As mentioned on the Marine Chronometer page, constructing a clock that functions on board a ship is difficult. Pendulum clocks were the most accurate timekeeping devices in the 1600s and early 1700s, but the rocking of a ship made the pendulum's motion unpredictable and the clock inaccurate.
John Harrison of the UK developed a chronometer that used a spring and balance wheel instead of a pendulum. This won him the Longitude Prize (worth about £3,000,000 in modern terms) and made ocean-going travel substantially safer.
Harrison's 1761 clock was actually his fourth model. The first three, using different methods for timekeeping, were less successful and less accurate. The beautiful photo above is of the H1 model, which was not sufficient to win the prize.
Related Instruments: Sand Glass, Marine Chronometer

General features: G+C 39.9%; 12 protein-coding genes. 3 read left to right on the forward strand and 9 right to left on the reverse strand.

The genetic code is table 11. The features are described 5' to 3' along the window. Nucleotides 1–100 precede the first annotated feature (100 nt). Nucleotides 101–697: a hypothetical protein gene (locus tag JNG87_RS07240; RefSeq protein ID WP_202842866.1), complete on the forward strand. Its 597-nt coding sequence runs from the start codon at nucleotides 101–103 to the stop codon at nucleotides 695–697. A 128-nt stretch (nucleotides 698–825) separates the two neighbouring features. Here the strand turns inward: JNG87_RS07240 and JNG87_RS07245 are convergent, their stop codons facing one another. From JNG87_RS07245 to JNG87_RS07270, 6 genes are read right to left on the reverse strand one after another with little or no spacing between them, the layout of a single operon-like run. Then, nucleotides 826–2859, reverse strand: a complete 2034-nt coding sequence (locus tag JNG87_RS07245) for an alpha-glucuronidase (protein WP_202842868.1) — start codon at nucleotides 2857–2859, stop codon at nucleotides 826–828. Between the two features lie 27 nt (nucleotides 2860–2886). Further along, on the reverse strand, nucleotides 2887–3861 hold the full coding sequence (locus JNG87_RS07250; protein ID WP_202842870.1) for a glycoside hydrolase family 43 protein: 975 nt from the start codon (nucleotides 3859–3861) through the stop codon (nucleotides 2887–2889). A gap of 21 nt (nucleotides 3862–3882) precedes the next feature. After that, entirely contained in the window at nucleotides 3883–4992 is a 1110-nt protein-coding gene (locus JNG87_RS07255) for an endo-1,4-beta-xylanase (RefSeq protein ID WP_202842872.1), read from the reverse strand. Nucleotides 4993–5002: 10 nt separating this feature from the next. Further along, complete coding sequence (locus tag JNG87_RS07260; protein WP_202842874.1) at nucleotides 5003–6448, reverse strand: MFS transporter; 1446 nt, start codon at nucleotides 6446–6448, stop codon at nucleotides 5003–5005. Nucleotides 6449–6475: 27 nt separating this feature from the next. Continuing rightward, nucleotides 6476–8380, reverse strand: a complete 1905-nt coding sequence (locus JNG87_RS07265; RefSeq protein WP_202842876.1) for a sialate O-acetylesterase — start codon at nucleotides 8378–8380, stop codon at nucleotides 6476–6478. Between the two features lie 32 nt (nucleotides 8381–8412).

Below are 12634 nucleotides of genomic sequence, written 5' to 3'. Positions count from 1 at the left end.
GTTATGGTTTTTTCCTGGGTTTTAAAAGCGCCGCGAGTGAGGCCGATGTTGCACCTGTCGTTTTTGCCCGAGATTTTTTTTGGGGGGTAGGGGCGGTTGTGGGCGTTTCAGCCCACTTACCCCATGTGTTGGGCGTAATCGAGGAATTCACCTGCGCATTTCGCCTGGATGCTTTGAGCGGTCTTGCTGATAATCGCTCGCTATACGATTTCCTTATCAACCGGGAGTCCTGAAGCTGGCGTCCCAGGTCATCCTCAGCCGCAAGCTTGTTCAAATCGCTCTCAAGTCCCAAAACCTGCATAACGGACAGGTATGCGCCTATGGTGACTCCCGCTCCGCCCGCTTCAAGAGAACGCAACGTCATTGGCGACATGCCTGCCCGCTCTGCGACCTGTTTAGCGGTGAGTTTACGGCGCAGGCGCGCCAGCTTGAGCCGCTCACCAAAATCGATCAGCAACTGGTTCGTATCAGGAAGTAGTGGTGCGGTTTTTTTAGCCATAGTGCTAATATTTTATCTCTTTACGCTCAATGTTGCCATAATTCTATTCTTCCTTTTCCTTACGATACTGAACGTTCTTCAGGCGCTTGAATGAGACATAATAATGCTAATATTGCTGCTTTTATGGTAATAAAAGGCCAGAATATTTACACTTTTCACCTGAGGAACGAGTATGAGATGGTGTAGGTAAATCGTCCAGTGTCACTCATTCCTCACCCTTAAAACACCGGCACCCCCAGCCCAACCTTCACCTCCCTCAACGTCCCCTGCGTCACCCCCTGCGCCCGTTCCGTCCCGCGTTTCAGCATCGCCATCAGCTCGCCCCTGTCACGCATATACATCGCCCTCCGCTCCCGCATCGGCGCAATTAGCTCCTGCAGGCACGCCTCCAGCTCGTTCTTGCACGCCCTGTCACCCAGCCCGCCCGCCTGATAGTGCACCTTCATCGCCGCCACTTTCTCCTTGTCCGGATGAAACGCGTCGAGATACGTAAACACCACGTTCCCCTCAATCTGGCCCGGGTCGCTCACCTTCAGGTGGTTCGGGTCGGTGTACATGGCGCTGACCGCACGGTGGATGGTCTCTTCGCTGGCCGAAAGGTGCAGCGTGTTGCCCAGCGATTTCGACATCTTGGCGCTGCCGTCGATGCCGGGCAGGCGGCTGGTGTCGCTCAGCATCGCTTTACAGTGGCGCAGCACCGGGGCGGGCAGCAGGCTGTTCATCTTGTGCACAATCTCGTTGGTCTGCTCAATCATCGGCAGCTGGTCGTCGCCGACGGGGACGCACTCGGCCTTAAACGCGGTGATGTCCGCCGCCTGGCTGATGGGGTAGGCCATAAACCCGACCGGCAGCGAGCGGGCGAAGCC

Usage Dates: Invented in 1761. In use until modern electronic clocks prevailed in the mid to late 20th century.
H1 Harrison Clock
Harrison's first clock (the H1 model). Photo courtesy of user Metadata Deluxe on Flickr.
A schematic diagram of Harrison's fourth clock (the H4 model), which won the Longitude Prize.
H5 Harrison Clock
A photo of Harrison's later clock, the H5 model. Photo courtesy of Wikipedia user Racklever.
Wooden Harrison Clock
A wooden model of Harrison's H3 clock. The design of this pendulum clock was insufficient to keep precise time at sea, but its unique pendulum design helped it keep good time in different temperatures, where the length of the pendulum might change. Taken at the Harvard Museum of Historical Scientific Instruments.
A close-up on the gears of the same wooden Harrison Clock model.
A half-hour video from the Leeds Museum and the BBC entitled The Clock That Changed the World
Wikipedia's pages on John Harrison, Marine Chronometers, and the Longitude Prize.
The Royal Museums at Greenwich have a description of Harrison's Story
Harrison's later work, Clock B, is still being tested, as a more recent article from The Guardian attests.
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